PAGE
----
As an iconic destination, the Museum’s rooftop park is intended to be accessible and enjoyable by all. The design is structured around a sinuous green spine which provides a generous pathway along which people can move comfortably and safely as they experience the park. The roof of the Museum creates a natural journey, both in terms of the form but also through the subtle incline or decline that visitors experience when walking across its length. This journey from a low to a high point reflects the arc of civilization and allows the landscape to create a series of thematic zones which bring to life the evolutionary timeline of planet earth.
Beginning at either the Plants World zone, which highlights natural elements from the Cambrian explosion, or at the future-facing Cosmic Garden, visitors will make their way through a series of thematic zones that each showcase a unique stage of life upon earth. The timeline narrative, along with strong connections to the Museum interior, ensure that the space goes beyond a simple park and becomes a genuine learning space that fosters wonder and amazement at the natural world. While each of the rooftop thematic zones showcases as different stage of life on earth, they share a common goal of creating attractive teaching spaces which playfully reveal the wonders of life on earth in an accessible way. While traditional museums and displays are elements to be viewed from a distance, the landscape took a new and innovative approach by creating a diverse range of amenities that are intended to be touched, climbed on, and interacted with in a variety of ways that foster discovery.
In addition to providing space for people to explore and learn, the rooftop park presented a unique opportunity to provide valuable natural habitat within a unique setting. As an integrated part of the larger Yanzi Lake ecosystem, the design seeks to both maximise the available planted area and ensure that plant species used highlight and restore the native species which make this region so vibrant.
Furthermore, given the diverse range of migrating birds that visit the site, the design prioritized plant species that would provide a suitable habitat for them to stay and breed. In order to create a natural ecology of the site, native flowering and aquatic plants are added into the site to attract diverse wildlife and maintain a healthy water cycle. Together, these systems also help to further integrate the constructed museum and surrounding natural ecosystems.
Lingnan’s humid subtropical climate provides many benefits, but also poses challenges for visitor comfort and safety. Summer temperatures are hot and humid, while seasonal monsoons bring heavy rain and high winds. The landscape design responds to these factors carefully and, by tailoring the location, density and type of planting used, creates large shaded zones which, while allowing for cross wind flow, protects visitors from the sun. Furthermore, water features, a key component of the design, also produce cooling effects while paving materials with high solar reflectivity were prioritized to avoid contributing to the urban heat island effect.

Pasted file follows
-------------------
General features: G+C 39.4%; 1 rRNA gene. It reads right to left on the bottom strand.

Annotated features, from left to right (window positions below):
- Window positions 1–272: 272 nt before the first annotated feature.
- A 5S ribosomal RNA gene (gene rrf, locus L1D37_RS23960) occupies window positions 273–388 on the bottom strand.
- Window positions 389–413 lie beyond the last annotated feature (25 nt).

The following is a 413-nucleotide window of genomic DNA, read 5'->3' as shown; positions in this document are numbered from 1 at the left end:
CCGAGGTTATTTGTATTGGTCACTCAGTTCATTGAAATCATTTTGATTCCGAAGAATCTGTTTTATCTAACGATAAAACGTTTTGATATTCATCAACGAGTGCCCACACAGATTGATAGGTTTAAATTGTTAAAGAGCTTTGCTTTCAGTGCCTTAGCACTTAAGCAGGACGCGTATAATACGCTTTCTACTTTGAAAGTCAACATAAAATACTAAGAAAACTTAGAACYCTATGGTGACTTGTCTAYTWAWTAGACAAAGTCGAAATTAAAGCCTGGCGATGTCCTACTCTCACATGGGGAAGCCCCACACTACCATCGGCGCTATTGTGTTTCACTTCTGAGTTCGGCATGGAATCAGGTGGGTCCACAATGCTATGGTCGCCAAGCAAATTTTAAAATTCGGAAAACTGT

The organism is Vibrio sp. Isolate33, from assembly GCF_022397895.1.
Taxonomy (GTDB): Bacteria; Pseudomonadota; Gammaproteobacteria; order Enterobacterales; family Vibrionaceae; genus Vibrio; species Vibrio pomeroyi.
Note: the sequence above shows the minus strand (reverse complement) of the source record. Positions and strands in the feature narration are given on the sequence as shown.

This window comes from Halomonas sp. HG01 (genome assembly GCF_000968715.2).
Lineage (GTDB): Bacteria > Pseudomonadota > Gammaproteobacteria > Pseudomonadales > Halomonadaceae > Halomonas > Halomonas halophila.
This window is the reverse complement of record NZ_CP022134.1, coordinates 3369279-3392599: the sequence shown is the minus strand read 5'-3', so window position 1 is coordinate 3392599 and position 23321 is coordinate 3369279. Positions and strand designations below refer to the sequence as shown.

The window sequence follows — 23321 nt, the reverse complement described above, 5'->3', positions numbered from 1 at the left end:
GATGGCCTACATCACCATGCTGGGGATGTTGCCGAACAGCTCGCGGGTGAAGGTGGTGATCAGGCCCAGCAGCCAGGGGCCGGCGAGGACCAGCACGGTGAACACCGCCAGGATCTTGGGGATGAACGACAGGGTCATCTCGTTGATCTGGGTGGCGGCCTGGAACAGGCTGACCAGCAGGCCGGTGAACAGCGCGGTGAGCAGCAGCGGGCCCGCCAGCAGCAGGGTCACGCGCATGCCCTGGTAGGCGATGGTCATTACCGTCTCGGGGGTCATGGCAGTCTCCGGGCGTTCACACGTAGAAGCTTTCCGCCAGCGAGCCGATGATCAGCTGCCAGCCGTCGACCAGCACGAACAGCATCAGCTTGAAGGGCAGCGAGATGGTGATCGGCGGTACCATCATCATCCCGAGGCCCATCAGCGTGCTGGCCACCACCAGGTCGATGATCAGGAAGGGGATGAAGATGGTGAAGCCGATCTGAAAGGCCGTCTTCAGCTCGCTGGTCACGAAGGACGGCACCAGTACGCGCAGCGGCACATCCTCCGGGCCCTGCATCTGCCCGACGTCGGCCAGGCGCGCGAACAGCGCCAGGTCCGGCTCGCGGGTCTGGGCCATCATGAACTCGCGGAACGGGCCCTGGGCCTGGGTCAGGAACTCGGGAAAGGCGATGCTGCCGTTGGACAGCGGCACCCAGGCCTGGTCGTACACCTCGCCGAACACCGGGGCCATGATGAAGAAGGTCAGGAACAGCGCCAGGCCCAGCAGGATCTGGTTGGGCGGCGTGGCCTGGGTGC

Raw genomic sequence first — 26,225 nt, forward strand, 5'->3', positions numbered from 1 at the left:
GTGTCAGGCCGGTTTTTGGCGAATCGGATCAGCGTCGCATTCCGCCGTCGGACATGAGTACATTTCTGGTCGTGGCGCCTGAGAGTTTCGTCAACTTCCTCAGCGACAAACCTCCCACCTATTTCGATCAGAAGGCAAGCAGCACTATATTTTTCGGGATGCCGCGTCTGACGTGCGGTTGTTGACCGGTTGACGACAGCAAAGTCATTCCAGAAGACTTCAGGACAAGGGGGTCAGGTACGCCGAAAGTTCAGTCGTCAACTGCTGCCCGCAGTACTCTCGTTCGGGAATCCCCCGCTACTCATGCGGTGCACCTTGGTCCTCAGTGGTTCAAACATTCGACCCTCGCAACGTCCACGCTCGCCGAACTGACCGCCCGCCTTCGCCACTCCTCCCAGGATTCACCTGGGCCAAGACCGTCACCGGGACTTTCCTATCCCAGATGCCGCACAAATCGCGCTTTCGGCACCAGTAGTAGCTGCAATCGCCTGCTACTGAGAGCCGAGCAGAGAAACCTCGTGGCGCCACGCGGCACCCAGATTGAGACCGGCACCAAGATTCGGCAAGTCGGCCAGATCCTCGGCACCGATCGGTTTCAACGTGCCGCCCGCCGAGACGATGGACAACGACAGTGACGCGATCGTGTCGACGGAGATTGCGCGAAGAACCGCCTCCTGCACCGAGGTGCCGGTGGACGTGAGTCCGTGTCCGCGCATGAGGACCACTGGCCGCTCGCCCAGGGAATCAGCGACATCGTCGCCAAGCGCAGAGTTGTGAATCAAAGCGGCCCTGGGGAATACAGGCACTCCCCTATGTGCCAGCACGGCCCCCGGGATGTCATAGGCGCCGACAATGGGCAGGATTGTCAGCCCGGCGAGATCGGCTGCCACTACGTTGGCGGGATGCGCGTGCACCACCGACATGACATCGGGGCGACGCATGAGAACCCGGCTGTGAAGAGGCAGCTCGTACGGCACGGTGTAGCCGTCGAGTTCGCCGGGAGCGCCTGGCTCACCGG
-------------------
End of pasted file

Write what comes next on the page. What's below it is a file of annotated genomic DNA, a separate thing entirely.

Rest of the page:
The adjacent riverfront park represents an integral part of the overall Museum vision. It reflects the form and concept narrative of the Natural History Museum and facilitates the connections to the Museum rooftop park, creating a sustainable landscape that highlights the natural systems, flows and functions of the Pingshan River.
To this end, the design actively sought to remove or mitigate any perceived or real boundaries between the museum and the surrounding parkland. The Delta concept and the shifting pathways of the Pingshan River were applied to this goal and enabled a more integrated and cohesive landscape design solution which further enhances the mission and goals of the Museum.
By providing a natural extension of the indoor teaching and exhibition spaces, the surrounding landscape reflects the four natural characters found on site, including forest, rivers, mountains, and farmlands. These diverse amenity spaces provide an evolving series of learning environments that are interactive and accessible to all through a curated exploration route that reflects the Museum’s core themes and ensures an interconnected and learning focused ecosystem.
The Museum landscape will reveal the natural history and ecological heritage of the region. Furthermore, it is also intended as a place that will prompt visitors to think about their place within the natural world and how they might contribute to a more balanced and resilient future for all who call the planet home. In this way, the landscape concept transcends the building and the immediate site to encompass the surrounding natural ecosystem and city.
Taking sponge city as an example, the landscape creates a sustainable and resilient design framework which employs four interconnected zones that work collectively to collect and reuse rainwater, mitigate the effects of flooding, reduce reliance on traditional infrastructure and replenish groundwater aquifers.
At a macro level, this sensitive approach is seen as a natural extension of the park and river to the north where an expanded series of natural wetlands, detention ponds and a restored riparian edge further elevates the vision of a Museum that is fully integrated with the surrounding environment.
As a place of learning and discovery, the Museum has a responsibility to play an active role in connecting with both visitors and the surrounding community in a meaningful way. By carefully balancing the needs of all community members and participants, the design enables the Museum to act as a driver of future growth, tourism, culture, and education. In addition, by connecting with surrounding schools, convention facilities, residential developments as well as public transport and open space systems, the Museum positions itself as a beacon within a revitalized community poised for sustainable and resilient future growth.
Inspired by the vibrant and ecological rich river delta system, the Shenzhen Natural History Museums creates an iconic new regional destination through strategic connections to existing and restored ecological systems. This sets the stage for it to become not just a destination in its own right, but part of a much larger and more powerful cultural nucleus – one that draws together city and nature in a showcase that is both community focused and global in scope and ambition.